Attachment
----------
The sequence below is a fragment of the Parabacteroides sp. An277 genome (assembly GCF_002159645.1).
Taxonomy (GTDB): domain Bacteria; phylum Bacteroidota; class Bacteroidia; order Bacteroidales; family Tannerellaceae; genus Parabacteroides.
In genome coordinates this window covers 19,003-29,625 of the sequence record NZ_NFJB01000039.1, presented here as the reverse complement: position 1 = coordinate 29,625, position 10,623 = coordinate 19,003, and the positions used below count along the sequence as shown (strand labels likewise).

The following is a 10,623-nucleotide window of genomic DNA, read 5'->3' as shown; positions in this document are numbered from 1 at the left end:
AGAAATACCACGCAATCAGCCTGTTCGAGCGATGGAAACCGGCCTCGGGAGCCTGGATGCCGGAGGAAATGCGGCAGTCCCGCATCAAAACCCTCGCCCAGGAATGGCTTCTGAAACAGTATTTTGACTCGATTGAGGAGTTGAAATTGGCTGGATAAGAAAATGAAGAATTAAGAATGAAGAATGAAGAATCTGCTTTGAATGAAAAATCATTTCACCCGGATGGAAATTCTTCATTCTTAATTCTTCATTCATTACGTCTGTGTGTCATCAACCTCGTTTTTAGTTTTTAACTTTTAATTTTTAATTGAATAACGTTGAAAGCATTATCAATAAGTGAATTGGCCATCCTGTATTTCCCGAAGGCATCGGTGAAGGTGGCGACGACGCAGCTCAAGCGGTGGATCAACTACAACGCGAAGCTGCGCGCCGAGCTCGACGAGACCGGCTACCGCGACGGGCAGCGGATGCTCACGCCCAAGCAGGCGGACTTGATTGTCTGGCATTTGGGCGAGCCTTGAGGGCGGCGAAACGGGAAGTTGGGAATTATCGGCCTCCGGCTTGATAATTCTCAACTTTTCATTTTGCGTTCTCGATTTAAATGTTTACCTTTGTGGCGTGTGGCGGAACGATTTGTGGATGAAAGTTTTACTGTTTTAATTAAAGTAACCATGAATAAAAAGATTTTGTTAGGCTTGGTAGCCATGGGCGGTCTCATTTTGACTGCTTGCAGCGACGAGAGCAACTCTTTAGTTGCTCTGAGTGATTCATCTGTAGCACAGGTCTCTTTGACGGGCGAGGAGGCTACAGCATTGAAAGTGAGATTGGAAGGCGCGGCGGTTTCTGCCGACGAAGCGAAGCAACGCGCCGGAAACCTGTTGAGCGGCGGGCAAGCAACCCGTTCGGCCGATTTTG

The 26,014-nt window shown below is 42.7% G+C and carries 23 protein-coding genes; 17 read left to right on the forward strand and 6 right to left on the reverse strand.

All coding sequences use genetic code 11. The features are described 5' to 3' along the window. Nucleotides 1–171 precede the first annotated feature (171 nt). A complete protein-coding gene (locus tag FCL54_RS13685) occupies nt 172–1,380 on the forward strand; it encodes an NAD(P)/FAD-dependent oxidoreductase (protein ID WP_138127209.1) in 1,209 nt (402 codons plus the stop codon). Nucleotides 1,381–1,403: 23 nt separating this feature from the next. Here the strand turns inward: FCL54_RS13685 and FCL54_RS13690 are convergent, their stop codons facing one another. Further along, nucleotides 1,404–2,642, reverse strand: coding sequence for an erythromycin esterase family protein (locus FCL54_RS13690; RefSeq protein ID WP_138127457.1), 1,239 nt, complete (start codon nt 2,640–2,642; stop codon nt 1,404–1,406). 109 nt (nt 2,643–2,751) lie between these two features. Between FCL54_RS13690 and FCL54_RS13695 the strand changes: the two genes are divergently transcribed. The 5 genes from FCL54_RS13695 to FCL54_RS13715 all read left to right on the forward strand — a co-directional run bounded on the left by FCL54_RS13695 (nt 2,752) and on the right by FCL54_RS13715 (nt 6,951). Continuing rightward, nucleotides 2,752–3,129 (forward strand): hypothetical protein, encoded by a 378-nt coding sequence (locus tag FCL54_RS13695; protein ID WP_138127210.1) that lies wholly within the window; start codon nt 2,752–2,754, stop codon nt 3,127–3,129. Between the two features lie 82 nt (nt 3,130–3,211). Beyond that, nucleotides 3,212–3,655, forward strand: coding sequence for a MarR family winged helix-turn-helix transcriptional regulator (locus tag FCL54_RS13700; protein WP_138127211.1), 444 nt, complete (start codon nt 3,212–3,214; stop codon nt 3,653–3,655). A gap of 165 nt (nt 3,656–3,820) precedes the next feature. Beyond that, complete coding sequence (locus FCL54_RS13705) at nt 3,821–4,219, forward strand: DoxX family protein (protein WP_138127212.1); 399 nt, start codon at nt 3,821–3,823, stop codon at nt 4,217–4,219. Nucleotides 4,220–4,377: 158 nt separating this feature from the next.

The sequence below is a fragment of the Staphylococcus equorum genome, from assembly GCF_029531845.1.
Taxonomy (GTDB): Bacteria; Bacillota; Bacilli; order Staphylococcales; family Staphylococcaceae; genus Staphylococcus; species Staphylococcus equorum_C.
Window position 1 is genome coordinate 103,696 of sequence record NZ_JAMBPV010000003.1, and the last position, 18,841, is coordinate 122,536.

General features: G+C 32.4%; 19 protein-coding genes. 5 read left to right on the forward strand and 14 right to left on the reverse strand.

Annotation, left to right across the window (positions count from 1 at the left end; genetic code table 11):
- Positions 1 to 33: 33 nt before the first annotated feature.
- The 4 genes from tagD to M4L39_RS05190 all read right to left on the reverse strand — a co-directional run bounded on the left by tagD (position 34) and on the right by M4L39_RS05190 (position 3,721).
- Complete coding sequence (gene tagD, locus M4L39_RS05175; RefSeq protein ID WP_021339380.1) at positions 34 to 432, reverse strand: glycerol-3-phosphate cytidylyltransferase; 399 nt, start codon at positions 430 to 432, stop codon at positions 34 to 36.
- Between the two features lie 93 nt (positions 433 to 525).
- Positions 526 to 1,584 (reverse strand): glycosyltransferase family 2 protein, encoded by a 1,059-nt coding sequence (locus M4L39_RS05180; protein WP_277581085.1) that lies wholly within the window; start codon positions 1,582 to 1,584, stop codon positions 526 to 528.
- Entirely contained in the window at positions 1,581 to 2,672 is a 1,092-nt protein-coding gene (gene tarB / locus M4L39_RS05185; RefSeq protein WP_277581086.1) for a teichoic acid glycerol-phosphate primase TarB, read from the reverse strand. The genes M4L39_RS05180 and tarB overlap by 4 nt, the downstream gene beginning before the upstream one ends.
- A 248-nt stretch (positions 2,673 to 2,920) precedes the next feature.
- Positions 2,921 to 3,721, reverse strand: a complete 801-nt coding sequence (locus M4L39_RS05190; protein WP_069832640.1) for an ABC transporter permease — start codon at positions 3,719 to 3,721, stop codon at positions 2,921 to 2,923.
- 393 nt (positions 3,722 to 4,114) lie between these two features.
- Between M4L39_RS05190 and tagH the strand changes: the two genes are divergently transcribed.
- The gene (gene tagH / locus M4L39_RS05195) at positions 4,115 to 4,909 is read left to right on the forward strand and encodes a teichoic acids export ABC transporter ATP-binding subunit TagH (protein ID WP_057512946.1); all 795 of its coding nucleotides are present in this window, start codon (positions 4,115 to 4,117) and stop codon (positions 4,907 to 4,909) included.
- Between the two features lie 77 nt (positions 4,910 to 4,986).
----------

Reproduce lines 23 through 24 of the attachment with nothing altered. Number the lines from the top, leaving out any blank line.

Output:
- The gene (gene tagH / locus M4L39_RS05195) at positions 4,115 to 4,909 is read left to right on the forward strand and encodes a teichoic acids export ABC transporter ATP-binding subunit TagH (protein ID WP_057512946.1); all 795 of its coding nucleotides are present in this window, start codon (positions 4,115 to 4,117) and stop codon (positions 4,907 to 4,909) included.
- Between the two features lie 77 nt (positions 4,910 to 4,986).